Liz: What stack is CodeCraft teaching and what was the decision-making process behind that?

Zach: The current course is based on full-stack JavaScript. Part of the process in how we came to the curriculum is based on our experience in assessing programs for Boulder Digital Arts. We did a lot of research. We talked to a lot of people in the hiring space, we talked to a lot of people who are running bootcamps and we talked to students that learned the MEAN stack. It became clear to see that there's so much growth and demand for MEAN stack developers.

In addition, there's the pragmatic reality that learning just one language for server side and front-end development is much easier. We think that's a huge advantage in the 10-week time frame. From there, our philosophy of teaching the fundamentals to think like a programmer prepares one to learn something like Ruby on Rails, Python or another backend technology reasonably quickly.

Liz: You've started the JavaScript Full stack program, I also see that you have a UI/UX intensive; are there plans for another cohort coming up?

Bruce: Right now we’re trying to gauge interest. At BDA it’s a tremendously popular topic, especially our one-week UI/UX Certificate class. In fact we often get people coming from out of state to Boulder to attend.

As far as next steps, we're evaluating a couple of options—a part-time version of our MEAN stack, JavaScript program, a couple of other ideas. We’re trying to get feedback from the market on that.

Liz: So how many students do you have in this first cohort?

Bruce: We're all about the student experience. That's at the forefront every second of the day. To that end, we limited it to 12 students for this first one so we could work out any kinks and have it all go as smooth as possible.

Liz: Are the students based in Boulder or are you getting people from out of the city or state?

Bill: We’ve had interest from all over. Again, Bruce's point about managing the experience, we have two instructors for 12 students to make sure that everything that we're doing is for the best student experience. For this first class, we wanted local students, to better manage the experience of the cohort. Out-of-State students add a degree of complexity and distraction that we’re now able to work with in future cohorts. What we have in this cohort is a diverse group, college age to mid-career professionals making a transition, a lot of gender diversity. It's a great mix of students and life experiences.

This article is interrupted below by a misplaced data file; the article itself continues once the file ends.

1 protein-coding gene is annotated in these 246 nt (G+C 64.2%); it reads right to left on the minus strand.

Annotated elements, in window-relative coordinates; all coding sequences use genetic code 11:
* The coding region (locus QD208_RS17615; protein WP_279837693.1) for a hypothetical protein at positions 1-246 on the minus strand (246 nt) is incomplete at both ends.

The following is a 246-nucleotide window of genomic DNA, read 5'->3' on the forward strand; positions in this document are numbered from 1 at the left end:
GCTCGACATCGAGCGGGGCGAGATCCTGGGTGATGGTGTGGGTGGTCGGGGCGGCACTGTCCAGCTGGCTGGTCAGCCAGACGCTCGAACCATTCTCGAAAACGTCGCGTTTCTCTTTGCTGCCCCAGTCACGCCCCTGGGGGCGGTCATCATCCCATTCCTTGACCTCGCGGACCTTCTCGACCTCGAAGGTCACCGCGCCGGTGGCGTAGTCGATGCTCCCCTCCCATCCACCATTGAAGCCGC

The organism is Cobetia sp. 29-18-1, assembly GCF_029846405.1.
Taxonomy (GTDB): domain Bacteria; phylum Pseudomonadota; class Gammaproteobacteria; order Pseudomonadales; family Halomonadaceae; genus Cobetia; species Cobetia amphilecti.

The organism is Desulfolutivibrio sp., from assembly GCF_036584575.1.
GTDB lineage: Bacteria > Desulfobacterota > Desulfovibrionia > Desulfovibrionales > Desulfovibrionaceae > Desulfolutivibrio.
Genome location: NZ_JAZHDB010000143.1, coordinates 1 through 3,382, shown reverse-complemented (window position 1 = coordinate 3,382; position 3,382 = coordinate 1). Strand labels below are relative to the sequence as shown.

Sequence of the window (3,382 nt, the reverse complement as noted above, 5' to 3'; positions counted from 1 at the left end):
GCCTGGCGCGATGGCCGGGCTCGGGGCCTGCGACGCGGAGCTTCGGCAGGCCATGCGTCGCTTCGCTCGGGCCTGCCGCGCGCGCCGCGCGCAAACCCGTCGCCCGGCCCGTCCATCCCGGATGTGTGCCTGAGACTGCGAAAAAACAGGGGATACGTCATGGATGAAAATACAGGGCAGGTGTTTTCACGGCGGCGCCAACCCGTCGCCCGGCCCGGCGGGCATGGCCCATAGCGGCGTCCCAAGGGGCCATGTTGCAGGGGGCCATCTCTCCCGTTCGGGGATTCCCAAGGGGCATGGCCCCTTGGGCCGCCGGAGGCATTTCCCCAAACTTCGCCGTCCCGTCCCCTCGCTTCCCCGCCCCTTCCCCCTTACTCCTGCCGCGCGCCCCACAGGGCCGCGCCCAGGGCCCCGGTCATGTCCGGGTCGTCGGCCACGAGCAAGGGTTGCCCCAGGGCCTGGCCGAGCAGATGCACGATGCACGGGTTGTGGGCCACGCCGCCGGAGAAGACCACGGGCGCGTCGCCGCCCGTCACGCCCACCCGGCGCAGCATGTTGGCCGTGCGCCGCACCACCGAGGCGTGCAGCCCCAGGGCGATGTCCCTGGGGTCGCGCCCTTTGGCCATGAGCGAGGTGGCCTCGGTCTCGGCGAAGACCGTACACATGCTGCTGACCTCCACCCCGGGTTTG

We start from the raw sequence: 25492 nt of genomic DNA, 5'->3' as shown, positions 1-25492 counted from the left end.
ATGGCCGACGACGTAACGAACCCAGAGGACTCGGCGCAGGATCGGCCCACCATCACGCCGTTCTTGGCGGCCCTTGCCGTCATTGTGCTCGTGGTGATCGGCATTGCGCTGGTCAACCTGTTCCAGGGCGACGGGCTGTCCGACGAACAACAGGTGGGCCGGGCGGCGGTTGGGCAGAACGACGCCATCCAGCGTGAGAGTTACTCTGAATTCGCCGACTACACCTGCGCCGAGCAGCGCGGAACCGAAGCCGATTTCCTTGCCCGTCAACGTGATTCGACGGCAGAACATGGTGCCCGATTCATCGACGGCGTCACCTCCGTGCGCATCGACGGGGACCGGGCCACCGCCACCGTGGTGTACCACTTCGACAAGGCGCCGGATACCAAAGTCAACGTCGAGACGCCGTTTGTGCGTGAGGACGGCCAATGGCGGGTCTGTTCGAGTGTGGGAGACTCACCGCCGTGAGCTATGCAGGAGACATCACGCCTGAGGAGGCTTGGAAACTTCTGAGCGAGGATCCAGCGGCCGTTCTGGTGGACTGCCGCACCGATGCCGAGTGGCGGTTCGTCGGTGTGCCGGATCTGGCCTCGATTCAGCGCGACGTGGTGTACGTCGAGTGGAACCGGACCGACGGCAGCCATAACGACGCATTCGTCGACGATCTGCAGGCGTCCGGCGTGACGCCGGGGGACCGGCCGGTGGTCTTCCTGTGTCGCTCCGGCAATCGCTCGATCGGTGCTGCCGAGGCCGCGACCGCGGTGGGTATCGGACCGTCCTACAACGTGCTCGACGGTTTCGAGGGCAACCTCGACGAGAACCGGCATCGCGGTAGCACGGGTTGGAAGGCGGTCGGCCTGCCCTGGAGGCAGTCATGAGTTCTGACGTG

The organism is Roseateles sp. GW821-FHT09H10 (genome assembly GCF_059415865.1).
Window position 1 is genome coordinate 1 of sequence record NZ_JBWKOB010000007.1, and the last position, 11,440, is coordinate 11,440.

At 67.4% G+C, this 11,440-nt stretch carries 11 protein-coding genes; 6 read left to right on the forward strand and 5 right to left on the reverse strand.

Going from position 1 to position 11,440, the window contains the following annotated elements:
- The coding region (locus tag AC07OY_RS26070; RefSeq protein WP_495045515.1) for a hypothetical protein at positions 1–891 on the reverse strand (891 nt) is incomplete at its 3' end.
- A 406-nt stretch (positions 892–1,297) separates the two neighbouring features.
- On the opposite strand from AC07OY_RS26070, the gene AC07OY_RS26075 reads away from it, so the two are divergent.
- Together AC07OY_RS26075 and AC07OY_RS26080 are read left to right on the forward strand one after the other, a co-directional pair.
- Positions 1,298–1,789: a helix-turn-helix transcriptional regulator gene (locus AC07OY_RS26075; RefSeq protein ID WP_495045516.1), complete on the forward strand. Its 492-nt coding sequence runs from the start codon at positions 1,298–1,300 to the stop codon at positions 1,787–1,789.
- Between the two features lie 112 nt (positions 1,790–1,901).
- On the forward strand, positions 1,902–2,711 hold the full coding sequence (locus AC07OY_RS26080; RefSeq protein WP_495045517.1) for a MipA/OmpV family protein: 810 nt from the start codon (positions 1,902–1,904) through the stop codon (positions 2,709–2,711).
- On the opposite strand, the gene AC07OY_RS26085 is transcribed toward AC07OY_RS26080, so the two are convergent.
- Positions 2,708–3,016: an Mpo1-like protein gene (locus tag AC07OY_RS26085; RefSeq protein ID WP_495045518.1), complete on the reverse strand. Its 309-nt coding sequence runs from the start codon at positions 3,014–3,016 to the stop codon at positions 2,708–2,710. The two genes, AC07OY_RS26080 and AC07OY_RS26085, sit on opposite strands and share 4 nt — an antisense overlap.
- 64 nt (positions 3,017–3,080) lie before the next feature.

Liz: How did you get a diverse applicant pool? That can be difficult for a bootcamp.

Bill: I give Zach and Bruce credit for that. BDA’s legacy has generated a lot of attention for CodeCraft even in our early days. So we were in a position where our primary admissions criteria for our students was "Are you committed to making it through 12 hour days, plus weekends, 10 weeks full-time? You really have to be serious about where you want to go in your career." Everything else took care of itself. And what we ended up with is 12 amazing, focused students.

Liz: How many of the students in your current cohort had taken a BDA class before?

Bruce: I think about 25% of our students had actually attended a class or multiple classes here. A lot of them were very familiar with us. Which brings us to one of our differentiators in the bootcamp space. One of the perks that we offer our students is the ability to take BDA classes for free for a limited time before, during and after the cohort. That way they could be a full stack JavaScript developer with unique SEO or Wordpress skills. So we've had a number of students already taking some additional BDA classes that end up with a much more well-rounded experience than they would get in a strictly front-end class.